A search engine is an online service that retrieves documents in response to a query. The simplest form of search engine is a list of web pages ranked by the number of times the keyword appears on each page.
Search engines are one of the most important inventions of the digital age. They provide us with information on billions of topics, and they connect us with people all over the world. Most search engines work on a process called "crawling." This is when software crawls through text on web pages to find words or phrases that are relevant to your search term.
Crawling and indexing are both processes involved in search engine optimization. Crawling is the process of a search engine analyzing a site's content and indexing it to make it easily available for a user to find on a search engine's results page.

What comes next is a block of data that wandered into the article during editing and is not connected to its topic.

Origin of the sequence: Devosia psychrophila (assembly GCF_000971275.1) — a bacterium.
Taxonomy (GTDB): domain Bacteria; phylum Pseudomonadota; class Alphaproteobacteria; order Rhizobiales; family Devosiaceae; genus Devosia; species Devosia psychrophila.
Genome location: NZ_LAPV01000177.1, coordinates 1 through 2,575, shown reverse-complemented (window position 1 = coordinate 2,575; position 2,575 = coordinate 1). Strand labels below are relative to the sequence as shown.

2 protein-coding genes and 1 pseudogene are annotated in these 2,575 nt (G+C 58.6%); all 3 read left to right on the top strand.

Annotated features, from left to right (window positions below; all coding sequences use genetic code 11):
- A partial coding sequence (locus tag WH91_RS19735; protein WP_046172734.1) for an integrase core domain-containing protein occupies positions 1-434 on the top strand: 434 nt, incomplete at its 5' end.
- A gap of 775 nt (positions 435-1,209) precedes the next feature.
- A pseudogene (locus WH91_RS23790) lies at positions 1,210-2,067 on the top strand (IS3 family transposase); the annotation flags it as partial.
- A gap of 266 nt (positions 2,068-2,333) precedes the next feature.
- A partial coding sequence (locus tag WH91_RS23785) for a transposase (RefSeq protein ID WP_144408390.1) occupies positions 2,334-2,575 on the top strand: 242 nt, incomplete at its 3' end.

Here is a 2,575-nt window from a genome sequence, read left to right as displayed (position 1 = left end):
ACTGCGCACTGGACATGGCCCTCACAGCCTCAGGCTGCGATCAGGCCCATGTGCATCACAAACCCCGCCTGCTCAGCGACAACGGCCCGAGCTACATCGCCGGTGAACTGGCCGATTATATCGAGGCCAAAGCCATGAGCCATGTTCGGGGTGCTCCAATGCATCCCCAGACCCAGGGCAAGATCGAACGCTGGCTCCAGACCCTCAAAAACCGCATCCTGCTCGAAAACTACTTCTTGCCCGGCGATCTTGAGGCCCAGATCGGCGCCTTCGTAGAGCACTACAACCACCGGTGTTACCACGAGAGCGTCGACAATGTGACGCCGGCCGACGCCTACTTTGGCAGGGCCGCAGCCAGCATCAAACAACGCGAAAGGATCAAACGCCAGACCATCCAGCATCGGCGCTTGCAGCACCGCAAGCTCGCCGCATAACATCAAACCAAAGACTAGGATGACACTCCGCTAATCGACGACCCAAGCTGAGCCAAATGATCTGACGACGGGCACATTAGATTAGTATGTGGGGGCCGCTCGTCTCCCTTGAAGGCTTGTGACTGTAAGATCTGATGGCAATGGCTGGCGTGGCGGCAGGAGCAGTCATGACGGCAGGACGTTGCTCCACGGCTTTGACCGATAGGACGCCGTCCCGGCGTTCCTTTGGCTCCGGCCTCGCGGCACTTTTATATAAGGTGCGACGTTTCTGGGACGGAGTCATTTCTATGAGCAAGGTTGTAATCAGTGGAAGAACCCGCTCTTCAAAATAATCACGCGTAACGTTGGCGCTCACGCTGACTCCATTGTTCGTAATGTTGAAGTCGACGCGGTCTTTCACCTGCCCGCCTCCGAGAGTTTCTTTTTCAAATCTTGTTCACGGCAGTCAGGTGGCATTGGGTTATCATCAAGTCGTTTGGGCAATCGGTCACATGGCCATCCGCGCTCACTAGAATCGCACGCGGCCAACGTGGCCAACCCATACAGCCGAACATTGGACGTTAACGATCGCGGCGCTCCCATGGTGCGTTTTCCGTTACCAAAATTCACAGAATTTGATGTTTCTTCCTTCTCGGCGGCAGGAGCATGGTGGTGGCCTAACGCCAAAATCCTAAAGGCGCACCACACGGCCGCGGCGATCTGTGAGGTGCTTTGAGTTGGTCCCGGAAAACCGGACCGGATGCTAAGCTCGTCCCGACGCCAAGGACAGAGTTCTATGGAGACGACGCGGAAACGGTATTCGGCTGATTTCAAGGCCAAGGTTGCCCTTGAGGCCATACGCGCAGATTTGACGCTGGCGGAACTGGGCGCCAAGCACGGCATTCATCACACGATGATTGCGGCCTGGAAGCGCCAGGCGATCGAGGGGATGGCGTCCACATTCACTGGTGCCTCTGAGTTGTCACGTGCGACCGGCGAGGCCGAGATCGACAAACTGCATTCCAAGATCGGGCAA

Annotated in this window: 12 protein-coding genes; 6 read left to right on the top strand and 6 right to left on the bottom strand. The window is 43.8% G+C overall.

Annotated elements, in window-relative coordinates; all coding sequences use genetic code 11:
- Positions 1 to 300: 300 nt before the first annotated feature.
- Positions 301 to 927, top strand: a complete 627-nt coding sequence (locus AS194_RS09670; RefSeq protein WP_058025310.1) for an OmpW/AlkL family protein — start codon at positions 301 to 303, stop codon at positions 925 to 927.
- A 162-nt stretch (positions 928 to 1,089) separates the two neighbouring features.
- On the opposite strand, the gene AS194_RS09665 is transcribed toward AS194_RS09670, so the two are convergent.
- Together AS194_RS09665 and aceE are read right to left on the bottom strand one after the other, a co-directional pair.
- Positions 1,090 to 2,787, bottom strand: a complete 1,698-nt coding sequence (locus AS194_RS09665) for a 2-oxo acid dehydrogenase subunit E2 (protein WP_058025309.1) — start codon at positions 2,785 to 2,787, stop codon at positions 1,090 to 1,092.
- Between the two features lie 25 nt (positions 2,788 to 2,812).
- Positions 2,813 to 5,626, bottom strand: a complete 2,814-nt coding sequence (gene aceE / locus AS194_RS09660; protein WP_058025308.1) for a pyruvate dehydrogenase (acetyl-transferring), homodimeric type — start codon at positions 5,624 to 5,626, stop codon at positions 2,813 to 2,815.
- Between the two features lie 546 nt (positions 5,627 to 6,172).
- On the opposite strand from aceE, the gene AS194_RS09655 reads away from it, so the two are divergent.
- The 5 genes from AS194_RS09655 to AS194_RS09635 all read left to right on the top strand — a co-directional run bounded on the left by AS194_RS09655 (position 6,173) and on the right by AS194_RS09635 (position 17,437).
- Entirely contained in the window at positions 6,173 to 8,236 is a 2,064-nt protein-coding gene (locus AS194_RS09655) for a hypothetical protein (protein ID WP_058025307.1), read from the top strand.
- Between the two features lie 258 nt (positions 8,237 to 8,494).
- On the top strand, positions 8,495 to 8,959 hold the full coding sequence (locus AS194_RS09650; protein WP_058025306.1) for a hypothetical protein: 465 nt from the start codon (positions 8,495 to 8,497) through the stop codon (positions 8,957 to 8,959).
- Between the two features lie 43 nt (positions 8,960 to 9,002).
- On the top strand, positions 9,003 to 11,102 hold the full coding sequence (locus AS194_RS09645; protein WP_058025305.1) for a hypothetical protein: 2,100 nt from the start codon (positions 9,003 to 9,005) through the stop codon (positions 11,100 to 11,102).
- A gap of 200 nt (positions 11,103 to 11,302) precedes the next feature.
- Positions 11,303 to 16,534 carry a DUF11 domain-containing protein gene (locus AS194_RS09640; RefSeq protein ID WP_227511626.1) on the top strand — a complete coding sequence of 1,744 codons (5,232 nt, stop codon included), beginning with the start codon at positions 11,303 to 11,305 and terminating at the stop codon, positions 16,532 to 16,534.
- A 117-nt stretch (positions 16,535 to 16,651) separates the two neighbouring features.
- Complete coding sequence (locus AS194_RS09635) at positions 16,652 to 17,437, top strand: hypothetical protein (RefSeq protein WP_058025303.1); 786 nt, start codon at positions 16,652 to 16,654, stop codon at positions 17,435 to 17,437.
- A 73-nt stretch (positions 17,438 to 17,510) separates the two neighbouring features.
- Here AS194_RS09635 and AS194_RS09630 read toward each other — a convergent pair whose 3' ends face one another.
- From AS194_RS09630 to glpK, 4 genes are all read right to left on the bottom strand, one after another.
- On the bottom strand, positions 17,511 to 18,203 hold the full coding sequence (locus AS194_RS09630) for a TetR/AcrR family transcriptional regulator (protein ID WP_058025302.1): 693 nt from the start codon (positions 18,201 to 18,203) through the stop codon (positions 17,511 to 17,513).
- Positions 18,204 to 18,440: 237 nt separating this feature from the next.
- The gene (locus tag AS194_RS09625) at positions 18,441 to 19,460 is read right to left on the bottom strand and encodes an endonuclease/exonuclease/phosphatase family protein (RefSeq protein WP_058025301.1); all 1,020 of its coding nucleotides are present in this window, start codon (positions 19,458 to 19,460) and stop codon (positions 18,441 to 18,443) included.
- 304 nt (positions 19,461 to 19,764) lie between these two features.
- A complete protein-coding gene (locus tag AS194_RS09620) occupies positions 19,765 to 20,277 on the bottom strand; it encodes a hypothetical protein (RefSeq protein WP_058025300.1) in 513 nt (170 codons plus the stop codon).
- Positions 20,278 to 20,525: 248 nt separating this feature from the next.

Search engine crawlers, or web crawlers, are computer programs that search through a site and its links for information. The crawler can look at the content on a page and then index the pages to create an organized list of links. Crawlers can also be programmed to follow links found while looking for content.
Robots.txt is a text file that is placed in the root directory of the website to tell web crawlers what they should or shouldn't crawl. It allows site owners to define which parts of their site should not be indexed, for example, passwords or other sensitive information.